Save Us

Drawing: silhouette, of an almost human-shaped object. Caption reads: “They shaped the plasticine into a person.”

Save Us short story by Iris Carden

“We can do it,” Suzie said, “just the way Grandma said.”

“She used clay. We haven’t got clay,” Sally answered, keeping her voice quiet, so no-one outside the room might hear.

“We’ve got plasticine. That’s like clay,” Suzie said.

“That can’t work, can it? Doesn’t it have to be clay?”

“Grandma used clay, but she had clay.  We’ve got plasticine.”

Sally relented, and they formed a clump of plasticine into the shape of a human, or similar to human.

“It’s a plasticine doll.  It’s not going to work. It’s too small anyway,” Sally said.

“We have to try.  Our parents are in there.” She pointed to the adjacent wall.  The twins’ parents were in the next room.

“OK, but it’s not doing anything,” Sally said.

“Because we haven’t finished.  Grandma said they had to write what they wanted it to do and then put that inside it.”

Suzie wrote on a small piece of paper: “Save our parents. Save us.”

They pulled the middle of the plasticine doll apart, rolled up the piece of paper, and reformed the doll’s middle around the paper.

Then they watched, holding their breath.

The doll wiggled.  It moved.  It jumped from the desk it had been made on to the floor. In an odd gait, probably caused by having one long thin leg and one short fat one, it ran to the door, squeezed itself flat, and wiggled under the door and out of their sight.

The girls both ran the dividing the dividing wall. They pressed their ears up to the wall, hoping to hear what was happening.  

There was a sound of voices, their parents’ and the person who was keeping them in the room.  The voices were too low to hear what they were saying.  

Then they heard the sound of something smashing.  A chair scraped on the floor, and a a yell was audible.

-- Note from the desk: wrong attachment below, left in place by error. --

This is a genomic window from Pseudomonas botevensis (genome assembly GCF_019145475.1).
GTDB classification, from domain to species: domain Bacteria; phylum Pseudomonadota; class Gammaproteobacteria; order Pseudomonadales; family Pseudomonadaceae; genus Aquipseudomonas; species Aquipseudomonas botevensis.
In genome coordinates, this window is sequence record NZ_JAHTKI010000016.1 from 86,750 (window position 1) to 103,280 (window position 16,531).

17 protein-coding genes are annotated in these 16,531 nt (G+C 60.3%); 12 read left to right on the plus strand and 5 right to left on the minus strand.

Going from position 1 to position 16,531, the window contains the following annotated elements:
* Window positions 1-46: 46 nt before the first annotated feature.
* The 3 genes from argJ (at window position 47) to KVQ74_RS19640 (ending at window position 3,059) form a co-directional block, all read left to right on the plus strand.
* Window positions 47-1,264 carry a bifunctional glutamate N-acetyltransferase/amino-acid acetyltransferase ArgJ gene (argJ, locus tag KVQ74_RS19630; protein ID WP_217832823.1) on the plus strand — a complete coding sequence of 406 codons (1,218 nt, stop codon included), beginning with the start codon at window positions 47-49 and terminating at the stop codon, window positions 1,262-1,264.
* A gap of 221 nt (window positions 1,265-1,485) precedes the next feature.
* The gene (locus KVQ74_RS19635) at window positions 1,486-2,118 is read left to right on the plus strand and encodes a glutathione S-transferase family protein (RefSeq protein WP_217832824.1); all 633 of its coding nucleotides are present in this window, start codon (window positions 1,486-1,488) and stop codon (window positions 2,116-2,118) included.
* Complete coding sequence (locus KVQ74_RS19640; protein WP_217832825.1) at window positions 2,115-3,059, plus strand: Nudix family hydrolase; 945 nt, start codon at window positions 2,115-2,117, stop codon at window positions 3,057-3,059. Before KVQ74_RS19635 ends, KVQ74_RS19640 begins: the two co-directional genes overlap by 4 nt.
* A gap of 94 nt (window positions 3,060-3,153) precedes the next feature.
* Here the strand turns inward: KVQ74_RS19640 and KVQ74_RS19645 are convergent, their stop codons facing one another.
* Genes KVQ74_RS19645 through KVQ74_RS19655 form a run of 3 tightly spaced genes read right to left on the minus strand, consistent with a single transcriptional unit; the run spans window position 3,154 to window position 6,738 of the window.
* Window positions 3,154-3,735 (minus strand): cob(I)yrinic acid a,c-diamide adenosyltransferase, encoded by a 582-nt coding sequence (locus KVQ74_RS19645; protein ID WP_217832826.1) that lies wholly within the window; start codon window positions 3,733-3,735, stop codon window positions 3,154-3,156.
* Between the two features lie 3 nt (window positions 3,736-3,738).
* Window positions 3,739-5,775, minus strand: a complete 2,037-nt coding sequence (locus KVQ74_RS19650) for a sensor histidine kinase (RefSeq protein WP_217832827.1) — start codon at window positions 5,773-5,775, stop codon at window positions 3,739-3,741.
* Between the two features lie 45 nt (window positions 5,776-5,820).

It seemed only seconds later, the door to the room they were in flew open.

Dad was in the door way, with the wriggling plasticine doll in his hand.

“A golem? The two of you made a golem?”

The twins, huddled together, both nodded.

Dad went on, “You know this is exactly the kind of nonsense the principal wanted to talk to us about, don’t you?”

The girls were quiet.  

“Your little friend broke the principal’s favourite coffee mug, and dumped coffee all over her.  She said that was the last straw.  You know what that means?’

Two small heads shook side to side.

“It means we have to find you yet another new school. Come on.  Get your things. We’re leaving.”

They met their mother at the door of the principal’s office.  

As the family left the school, the girls both hung their heads as if they were ashamed, but anyone looking very closely would have seen they were smiling.

While you’re here…

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By Iris Carden

Iris Carden is an Australian indie author, mother, grandmother, and chronic illness patient. On good days, she writes. Because of the unpredictability of her health, she writes on an indie basis, not trying to meet deadlines. She lives on a disability support pension now, but her ultimate dream is to earn her own living from her writing.


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